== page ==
August 30, 2013, by Tony Hong
Shanghai, Then and Now
By Boon Hooi Hong,
Studying Chemical Engineering at the University of Nottingham Malaysia.
It was 2003 when I first visited to Shanghai, exactly 10 years ago. I remember it clearly as Severe Acute Respiratory Syndrome (SARS) incident happened in the same year and it affected China greatly especially the economy. As an innocent teenager, I had always thought that China was still lagging behind in the world. I even had the perception that all the toilets in China did not have doors and carrying an umbrella along to the toilet was a must in order to cover ourselves.
I was shocked the moment I stepped on Shanghai Pudong airport as everything was totally different from what I had imagined. Everything amazed me. The population of Shanghai City at that time was 17 million which was about the same as my county’s population. The toilets in the city were so decent that you could even sleep in them. The city was full of tall buildings as if it was a concrete jungle. What amazed me the most was probably The Bund, a famous waterfront and regarded as the symbol of Shanghai for hundreds of years. Before the 1840s, the Bund was just a muddy narrow lane with tall reeds. It initially became a British settlement. After Shanghai was established as a trading port in 1846, a street was paved there and the riversides were reinforced. Then, rows of commercial buildings were constructed. As the UK Concession, a building boom at the end of 19th century and beginning of 20th century led to The Bund becoming a major financial hub of East Asia. It was the centre of the city’s politics, economy and culture more than a hundred years ago, consulates of most countries and many banks, businesses and newspaper offices were settled there, and that’s what made The Bund today.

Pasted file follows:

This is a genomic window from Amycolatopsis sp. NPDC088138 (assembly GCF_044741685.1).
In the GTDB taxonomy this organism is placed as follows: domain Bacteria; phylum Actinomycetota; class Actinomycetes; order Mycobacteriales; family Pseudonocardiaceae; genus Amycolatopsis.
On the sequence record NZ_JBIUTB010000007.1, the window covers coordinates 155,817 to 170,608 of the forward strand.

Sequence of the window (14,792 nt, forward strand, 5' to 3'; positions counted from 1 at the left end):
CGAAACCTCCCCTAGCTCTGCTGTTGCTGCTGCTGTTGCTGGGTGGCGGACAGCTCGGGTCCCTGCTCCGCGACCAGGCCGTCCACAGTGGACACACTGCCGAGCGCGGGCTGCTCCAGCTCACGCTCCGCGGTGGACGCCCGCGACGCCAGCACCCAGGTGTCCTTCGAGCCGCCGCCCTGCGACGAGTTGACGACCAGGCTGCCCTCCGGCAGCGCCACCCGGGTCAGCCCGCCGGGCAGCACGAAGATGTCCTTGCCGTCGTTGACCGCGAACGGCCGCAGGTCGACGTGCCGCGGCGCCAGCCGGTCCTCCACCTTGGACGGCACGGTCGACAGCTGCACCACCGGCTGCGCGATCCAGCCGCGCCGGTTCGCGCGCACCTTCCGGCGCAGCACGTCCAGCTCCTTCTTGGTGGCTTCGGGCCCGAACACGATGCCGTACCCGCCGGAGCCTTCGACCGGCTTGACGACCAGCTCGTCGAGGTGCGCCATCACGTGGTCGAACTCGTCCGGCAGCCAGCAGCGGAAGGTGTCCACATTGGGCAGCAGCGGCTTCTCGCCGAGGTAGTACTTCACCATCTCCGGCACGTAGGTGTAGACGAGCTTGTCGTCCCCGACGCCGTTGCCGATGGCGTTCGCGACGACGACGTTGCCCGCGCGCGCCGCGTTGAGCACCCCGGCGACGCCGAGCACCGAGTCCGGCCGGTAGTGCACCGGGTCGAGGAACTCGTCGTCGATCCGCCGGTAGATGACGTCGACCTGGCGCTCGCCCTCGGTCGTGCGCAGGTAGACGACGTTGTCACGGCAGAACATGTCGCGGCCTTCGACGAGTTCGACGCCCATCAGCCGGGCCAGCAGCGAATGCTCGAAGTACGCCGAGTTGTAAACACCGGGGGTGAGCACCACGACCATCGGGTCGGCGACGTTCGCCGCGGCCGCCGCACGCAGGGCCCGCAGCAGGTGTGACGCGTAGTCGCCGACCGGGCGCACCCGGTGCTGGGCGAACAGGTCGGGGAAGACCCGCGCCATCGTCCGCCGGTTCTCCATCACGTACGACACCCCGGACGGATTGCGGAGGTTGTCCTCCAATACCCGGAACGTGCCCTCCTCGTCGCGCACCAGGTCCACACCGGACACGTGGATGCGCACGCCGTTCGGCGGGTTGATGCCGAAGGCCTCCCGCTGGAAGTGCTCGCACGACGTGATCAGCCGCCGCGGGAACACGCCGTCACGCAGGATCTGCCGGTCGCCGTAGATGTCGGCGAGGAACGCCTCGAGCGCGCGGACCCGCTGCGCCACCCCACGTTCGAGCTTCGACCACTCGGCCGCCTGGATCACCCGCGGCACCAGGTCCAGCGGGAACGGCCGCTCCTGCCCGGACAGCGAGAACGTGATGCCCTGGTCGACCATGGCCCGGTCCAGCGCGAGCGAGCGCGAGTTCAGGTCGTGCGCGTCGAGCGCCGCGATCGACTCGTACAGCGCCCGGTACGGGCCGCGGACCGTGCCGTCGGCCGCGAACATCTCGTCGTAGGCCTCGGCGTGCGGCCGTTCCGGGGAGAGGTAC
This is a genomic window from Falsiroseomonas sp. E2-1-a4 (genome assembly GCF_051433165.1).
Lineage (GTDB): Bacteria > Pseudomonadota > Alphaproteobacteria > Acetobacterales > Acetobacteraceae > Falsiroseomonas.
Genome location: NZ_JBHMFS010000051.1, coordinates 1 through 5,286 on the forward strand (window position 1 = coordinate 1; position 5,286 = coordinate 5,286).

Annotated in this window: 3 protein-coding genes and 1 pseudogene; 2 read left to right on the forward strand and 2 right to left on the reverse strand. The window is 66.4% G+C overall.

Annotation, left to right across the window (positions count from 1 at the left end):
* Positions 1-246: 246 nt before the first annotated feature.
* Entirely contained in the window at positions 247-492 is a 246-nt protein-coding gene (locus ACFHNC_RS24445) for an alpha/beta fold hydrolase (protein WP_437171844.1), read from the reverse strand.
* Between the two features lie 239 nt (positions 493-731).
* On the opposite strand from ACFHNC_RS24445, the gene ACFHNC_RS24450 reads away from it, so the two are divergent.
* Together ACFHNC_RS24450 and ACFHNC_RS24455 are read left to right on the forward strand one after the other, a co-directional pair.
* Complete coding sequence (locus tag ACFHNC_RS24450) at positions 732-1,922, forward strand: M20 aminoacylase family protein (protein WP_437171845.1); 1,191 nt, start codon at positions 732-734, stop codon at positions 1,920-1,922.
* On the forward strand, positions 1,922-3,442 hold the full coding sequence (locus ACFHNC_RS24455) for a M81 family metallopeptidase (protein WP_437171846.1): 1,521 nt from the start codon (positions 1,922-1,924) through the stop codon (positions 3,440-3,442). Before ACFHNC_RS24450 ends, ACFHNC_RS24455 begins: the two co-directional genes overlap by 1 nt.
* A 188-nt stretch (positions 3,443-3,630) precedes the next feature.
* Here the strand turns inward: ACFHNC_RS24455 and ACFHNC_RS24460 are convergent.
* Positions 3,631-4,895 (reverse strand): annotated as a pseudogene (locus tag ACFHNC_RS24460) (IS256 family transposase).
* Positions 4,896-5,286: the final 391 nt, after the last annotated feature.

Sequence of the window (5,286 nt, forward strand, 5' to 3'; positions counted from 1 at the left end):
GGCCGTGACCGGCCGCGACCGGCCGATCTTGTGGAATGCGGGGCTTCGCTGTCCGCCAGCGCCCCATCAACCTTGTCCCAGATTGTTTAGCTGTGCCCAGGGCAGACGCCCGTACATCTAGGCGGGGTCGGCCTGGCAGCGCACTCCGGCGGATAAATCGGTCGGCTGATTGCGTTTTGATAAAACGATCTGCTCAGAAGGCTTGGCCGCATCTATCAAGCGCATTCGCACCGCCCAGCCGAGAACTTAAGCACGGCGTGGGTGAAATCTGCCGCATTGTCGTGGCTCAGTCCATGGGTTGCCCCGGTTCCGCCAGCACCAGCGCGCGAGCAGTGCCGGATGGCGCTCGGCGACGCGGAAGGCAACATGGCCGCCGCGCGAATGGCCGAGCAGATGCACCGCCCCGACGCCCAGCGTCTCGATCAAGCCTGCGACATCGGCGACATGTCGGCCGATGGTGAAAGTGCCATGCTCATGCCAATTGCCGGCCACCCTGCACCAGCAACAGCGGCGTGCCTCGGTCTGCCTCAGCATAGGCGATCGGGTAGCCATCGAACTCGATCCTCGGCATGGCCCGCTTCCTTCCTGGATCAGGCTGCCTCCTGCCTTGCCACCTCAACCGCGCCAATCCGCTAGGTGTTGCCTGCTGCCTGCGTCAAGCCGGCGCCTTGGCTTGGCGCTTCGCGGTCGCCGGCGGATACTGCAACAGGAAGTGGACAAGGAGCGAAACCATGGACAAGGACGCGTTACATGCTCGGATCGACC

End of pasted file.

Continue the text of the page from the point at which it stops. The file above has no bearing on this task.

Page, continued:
Given the dramatic, jaw-dropping difference between these two images, you might be tempted to think that the top one was taken sometime in the middle of the 20th century. You’d be wrong. That image was from 1990 and it showed how excellent Shanghai’s development was.
Since then, I always wonder how Shanghai would be in the future. Would its development be static or stunning? It clears my doubt when I got the chance to visit Shanghai again in 2013. The Bund, Nanjing Road, and Chenghuang Miao are more or less the same. Ahead of the World Expo in 2010, the city however was transformed again, with mind-bogglingly ambitious plans. The latest symbol of Shanghai’s urban hipness is Xintiandi, a bustling shopping and entertainment district. But these luxury boutiques, which appear to be housed in traditional lane houses, are not what they seem.
Traditional music wafts along the street, heightening the film-set feel of the place. This is Shanghai’s most hyped urban development of recent years. But the decision to leave some old buildings standing is the exception rather than the rule. The more-accepted new face of Shanghai is an ever-growing labyrinth of skyscrapers. From an observation deck in Pudong, a district across the river from Shanghai’s original settlement, skyscrapers stretch out into the distance as far as the eye can see.
Twenty years ago, this area was just farmland. Now, this viral growth of skyscrapers, this city on steroids, symbolizes China’s urban future.
Shanghai literally means “on the sea”: It’s the city that looks outward to the rest of the world, to the future. But again what will the Shanghai of the future look like in 20 years’ time?
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